2016-12-01 / Front Page

Gateway Renovations to Begin

By James Merolla

Canopies for the transit area and small rain gardens are among the improvements slated for the Gateway Visitors Center. 
(Rendering courtesy of Northeast Collaborative Architects) Canopies for the transit area and small rain gardens are among the improvements slated for the Gateway Visitors Center. (Rendering courtesy of Northeast Collaborative Architects) The $6.5 million renovation of Newport’s Gateway Visitors Center that proponents herald as “more befitting of the city’s historic nature” should start and finish in the next seven months, before an estimated one million tourists visit next summer.

About 60 people, including the outgoing mayor, the incoming mayor, councilors, and state officials, as well as a large contingent of abutters from the neighboring Point section of the city, attended a Nov. 28 Alliance for a Livable Newport community forum on the planned Gateway improvements.

Many of the design details – the work of Glenn Gardiner and Andrea Baranyk of Newport’s Northeast Collaborative Architects, who joined the project in July – seemed to please the crowd, most notably:

. Work begins in December
. The deadline to finish the renovations is June 1, 2017, weather permitting
. The contractor – Tower Construction of Cranston, which won the bidding process on Nov. 21 – faces financial penalties for not meeting that deadline, but there are also incentives for finishing ahead of schedule
. There will be many new features, including green aluminum-roofed canopies over the bus stop area

. New rain gardens will be supported by vegetation native to southern New England and southern Rhode Island – grasses, red maple, sweet gum, and tupelo,  all indigenous species that require no special maintenance
. There will be a new drop-off and pick-up area for taxis and cars, as well as new bike lanes and racks along the front of the building on America’s Cup Avenue
. The blue metal towers that once
held the canvas awnings destroyed
by Hurricane Sandy will be removed . A drainage system will allow
rainwater to be collected and fed
to new landscaping features scattered strategically over the eight-acre parcel
. The area will be repaved not with asphalt, but with white Portland cement to  absorb heat
. The structure should not require any maintenance (beyond mowing and parking lot cleaning) for at least 30 years

The city owns the site and the Rhode Island Public Transit Authority (RIPTA) runs the buses there, having signed a 99-year lease for the transportation complex and terminal that expires in 2087.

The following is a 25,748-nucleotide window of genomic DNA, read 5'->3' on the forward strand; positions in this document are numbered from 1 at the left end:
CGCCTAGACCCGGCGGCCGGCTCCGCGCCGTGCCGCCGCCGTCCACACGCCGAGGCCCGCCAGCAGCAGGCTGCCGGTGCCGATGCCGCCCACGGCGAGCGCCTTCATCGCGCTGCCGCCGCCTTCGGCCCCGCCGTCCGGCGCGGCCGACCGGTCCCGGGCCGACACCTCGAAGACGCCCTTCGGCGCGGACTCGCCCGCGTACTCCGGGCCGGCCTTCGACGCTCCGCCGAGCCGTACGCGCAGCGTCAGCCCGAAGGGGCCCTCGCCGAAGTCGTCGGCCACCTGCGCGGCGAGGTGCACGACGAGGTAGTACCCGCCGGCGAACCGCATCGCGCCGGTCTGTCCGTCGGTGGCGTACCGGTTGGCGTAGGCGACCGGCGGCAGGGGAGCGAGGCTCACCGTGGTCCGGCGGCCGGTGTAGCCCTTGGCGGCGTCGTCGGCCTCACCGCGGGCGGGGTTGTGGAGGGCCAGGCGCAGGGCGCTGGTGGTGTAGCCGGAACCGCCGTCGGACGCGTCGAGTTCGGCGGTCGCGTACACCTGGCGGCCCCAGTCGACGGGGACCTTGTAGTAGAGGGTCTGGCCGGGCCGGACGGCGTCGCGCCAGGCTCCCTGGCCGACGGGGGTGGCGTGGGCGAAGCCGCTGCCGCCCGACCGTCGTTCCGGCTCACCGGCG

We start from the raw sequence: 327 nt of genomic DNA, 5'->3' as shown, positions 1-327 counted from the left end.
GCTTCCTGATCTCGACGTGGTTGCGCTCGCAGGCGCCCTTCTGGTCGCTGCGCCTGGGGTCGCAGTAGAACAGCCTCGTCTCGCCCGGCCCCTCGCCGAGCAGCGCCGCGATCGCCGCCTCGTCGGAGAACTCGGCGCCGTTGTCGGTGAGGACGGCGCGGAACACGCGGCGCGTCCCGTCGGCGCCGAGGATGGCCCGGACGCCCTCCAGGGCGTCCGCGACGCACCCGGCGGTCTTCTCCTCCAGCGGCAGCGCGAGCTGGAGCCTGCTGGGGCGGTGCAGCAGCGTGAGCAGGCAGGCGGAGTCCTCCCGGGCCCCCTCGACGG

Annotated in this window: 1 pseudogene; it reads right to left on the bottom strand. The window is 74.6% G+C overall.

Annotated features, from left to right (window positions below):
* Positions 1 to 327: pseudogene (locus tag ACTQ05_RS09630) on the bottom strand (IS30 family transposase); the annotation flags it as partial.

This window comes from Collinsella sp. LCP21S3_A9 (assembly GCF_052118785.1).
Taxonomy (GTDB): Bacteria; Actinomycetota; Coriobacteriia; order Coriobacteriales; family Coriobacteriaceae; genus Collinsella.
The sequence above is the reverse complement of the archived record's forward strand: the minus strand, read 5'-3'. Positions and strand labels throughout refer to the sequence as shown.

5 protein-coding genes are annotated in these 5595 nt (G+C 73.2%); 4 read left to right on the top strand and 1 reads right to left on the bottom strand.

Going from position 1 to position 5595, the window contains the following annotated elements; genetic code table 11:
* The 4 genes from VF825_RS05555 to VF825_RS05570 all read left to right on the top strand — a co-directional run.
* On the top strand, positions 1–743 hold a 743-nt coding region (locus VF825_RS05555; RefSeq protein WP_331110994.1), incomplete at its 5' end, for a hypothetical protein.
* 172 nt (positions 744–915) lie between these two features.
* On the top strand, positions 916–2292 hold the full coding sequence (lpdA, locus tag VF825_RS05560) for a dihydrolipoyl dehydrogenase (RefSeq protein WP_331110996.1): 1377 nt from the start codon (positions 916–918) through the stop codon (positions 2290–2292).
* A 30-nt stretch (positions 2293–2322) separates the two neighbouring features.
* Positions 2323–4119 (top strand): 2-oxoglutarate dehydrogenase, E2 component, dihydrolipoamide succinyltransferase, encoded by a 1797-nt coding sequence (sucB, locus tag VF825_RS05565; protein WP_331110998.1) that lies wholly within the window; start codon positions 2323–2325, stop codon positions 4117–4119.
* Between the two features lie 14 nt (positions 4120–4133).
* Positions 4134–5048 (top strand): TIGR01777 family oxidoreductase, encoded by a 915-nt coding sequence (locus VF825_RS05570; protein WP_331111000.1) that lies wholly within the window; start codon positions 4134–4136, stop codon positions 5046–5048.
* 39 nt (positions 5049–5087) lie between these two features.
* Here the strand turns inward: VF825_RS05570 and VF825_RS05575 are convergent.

Some 90 percent of the $6.5 million Gateway project is being funded with federal monies, with 10 percent coming from the city.

Representatives of the RIPTA team leading the effort discussed the changes, budget, timetable, and provided renderings of the upcoming project while answering questions from the audience. Lillian Picchione, director of RIPTA’s capital development, led the presentation.

Mayor Jeanne-Marie Napolitano detailed how on Oct. 7, 2012, Hurricane Sandy took out the center’s tents, which had been in place for almost 25 years. “The question became, should we replace them with canvas and sail or should we do something else?”

The project “sputtered,” she added, restarting twice, with initial designs going back to 2014, which were deemed unacceptable. A new Design Review Committee chaired by Councilor Naomi Neville, an architect, and Councilor Lynn Ceglie took the reins.

“It was stop, go, stop, go. A panel was formed from the city and RIPTA and the DOT. ‘It needs to look different. It needs to look like it belongs to Newport.’ Then, the feds came in,” Napolitano described.

Overseers, the mayor said, saw sidewalks crumbling, water pooling, and wanted to incorporate new runoff techniques and rain gardens. “It went from a $650,000 project to a $6.5 million project, and the City Council had to come up with the money twice.

“It was a big jump from what we thought originally, but we need a welcome center that truly reflects Newport, to greet the half-million estimated guests from all 50 states and numerous countries who visit the Gateway each season,” Napolitano continued. “We have a very aggressive schedule. It is a brand new era in Newport.”

“It became clear we needed to do this project in the winter because we wanted to work around the tourists, and there is a cost premium as well,” said Picchione.

Abutters seemed to like the improved plan, although they still had concerns about light pollution from high or direct lighting, water runoff, traffic access and the potential of noise from rain pouring on the aluminum roofs. But most saw the plans as a welcome departure from the previous look that even Picchione joked about.

“This is a vast improvement over the previous design, which looked more like something you would see on a gas station or a Home Depot,” said Lisa Lewis, who lives on the Point. The previous design was put together by DHK Architects Inc. of Boston, whose work ran into criticism when it was presented in 2015.

“We tried to work within the context of the existing visitor’s center building,” said Gardiner of the local architectural firm’s new design. “It is a modern interpretation of 19thcentury resort vernacular architecture. It also borrows from transportation architecture from the same period.”

“We have every intention of satisfying the neighborhood,” said Picchione, who promised frequent onsite inspections.

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